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Madeleine's Reads 2021

What have you read this year? Post your list here and update it as you go along! (One thread per member, please.)
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Madeleine
Bibliomaniac
Posts: 5724
Joined: August 2008
Currently reading: "The Moor" by L J Ross
Preferred HF: Plantagenets, Victorian, crime
Location: Essex/London

Madeleine's Reads 2021

Post by Madeleine » Wed January 6th, 2021, 9:35 am

The Christmas Collection by Victoria Connelly - this is a set of 3 novellas, or longish short stories (about 60 pages each) set, naturally, at Christmas time and all are set in beautiful parts of the UK. In the first, Christmas at the Cove, Millie wants to spend the season on her own, and is thrilled when her aunt says that she can have her cottage in Devon, where she spent many happy holidays. But when she gets there, she finds a man already in residence - widowed doctor Niall has also been loaned the cottage by Milie's aunt (he's her GP) and planned to spend Christmas there with his young son. And when there's a heavy snowfall, both parties are forced to get along together. In Christmas at the Castle, the MacNeice family arrive at a remote castle in the Scottish Highlands - divorced dad Ian with his two daughters; his eight year old is sweet, but his older teenager would rather spend the season anywhere but in a freezing castle in the middle of nowhere with no mobile phone signal, like in California with her mother. the owner is a widow with a teenage daughter and young son of her won, and luckily the older girls bond, sort of. But it still could be an awkward Christmas for both families. In Christmas at the Cottage, Rowan also flees to her family's old cottage in the Lake District, following a messy break up with a work colleague. But her sister and her husband had also planned to spend the season at the cottage, on their own. Then Rowan's brother-in-law's best friend also turns up, so from having a solo Christmas she now finds herself with a housefull, and Nick is the last person she wants to see, following an embarrassing encounter at her sister's wedding. This wsa a quick, cosy read, and finished off the season nicely. 7/10[/color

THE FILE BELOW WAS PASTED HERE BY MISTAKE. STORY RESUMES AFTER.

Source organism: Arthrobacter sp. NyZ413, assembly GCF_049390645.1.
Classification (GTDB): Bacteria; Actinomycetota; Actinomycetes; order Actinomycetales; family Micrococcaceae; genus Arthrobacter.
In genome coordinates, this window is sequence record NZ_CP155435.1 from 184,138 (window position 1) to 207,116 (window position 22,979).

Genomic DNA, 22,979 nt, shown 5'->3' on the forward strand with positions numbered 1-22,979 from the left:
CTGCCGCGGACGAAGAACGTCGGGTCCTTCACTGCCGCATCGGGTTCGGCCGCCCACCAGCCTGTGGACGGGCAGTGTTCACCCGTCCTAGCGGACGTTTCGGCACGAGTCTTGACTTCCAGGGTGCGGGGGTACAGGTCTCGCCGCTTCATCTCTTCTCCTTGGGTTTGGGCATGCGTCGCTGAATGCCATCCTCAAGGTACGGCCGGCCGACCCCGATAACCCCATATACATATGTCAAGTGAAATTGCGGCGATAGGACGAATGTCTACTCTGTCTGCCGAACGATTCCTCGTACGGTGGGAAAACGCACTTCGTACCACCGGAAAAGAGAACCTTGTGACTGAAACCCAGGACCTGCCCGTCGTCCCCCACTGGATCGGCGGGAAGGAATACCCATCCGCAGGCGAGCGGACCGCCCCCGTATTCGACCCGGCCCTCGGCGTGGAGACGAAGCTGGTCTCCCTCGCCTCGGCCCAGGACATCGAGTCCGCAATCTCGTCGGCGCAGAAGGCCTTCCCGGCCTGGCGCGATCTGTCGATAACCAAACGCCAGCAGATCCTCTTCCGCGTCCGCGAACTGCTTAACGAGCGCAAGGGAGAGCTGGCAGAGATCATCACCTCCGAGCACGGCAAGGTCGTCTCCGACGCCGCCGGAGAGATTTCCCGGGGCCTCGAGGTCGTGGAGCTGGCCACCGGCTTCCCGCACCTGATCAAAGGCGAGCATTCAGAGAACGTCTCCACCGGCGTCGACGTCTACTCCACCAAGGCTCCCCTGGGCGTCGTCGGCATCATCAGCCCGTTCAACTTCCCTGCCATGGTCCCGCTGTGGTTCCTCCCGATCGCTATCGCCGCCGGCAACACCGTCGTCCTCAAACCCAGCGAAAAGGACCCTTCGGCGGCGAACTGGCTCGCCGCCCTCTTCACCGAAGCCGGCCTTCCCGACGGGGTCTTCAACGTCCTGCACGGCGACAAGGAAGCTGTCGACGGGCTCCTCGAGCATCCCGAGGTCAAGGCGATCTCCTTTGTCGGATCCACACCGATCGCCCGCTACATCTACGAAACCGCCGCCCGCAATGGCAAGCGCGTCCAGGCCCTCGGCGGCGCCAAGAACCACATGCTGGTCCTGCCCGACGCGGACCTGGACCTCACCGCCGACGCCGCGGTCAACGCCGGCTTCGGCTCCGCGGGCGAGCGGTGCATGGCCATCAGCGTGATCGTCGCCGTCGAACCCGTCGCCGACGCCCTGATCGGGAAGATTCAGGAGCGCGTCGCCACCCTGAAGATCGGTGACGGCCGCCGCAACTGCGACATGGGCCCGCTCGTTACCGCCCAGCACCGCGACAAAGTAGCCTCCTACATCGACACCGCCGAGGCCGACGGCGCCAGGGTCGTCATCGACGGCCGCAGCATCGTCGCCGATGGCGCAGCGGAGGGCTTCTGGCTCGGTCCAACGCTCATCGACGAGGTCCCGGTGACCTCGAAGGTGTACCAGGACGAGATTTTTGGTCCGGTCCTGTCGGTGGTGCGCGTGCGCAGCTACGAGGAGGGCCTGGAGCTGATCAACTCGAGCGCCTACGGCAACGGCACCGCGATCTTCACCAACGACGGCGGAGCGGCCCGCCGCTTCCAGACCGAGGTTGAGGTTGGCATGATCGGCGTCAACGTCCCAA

A Winter Beneath the Stars by Jo Thomas - Halley is a courier, who delivers important packages around Europe and we first meet her kicking her heels at a Swedish airport, waiting for a connecting flight which has been delayed. Her job this time is to deliver 2 wedding rings to the happy couple, but when she finally arrives at her hotel she finds that she has picked up someone else's case instead of hers, containing the precious rings. So as the wedding party arrive at the hotel, she has to get her case back, as her job will be on the line too, but the only help is in the form of a surly man called Bjorn, who knows where the owner of the case lives and reluctantly agrees to take her there - except first of all they have to herd 300 reindeer down from the mountain to their winter pasture, along with a team of over excited huskies - and Halley is terrified of dogs. So it's with a fair amount of trepidation that she agrees to join Bjorn on the journey - no surprises what happens next, as Halley gradually learns to overcome some fears and let go of others. There are a couple of reveals in the book but I guessed both of them, however I thoroughly enjoyed it and several times wished I was on that sled with Halley - a sled pulled by a reindeer through virgin snow just sounds gorgeous! I've read a couple of Jo' other books but this is by far the best so far, it's a lovely book and a definite keeper. I want to be a reindeer herder! 8/10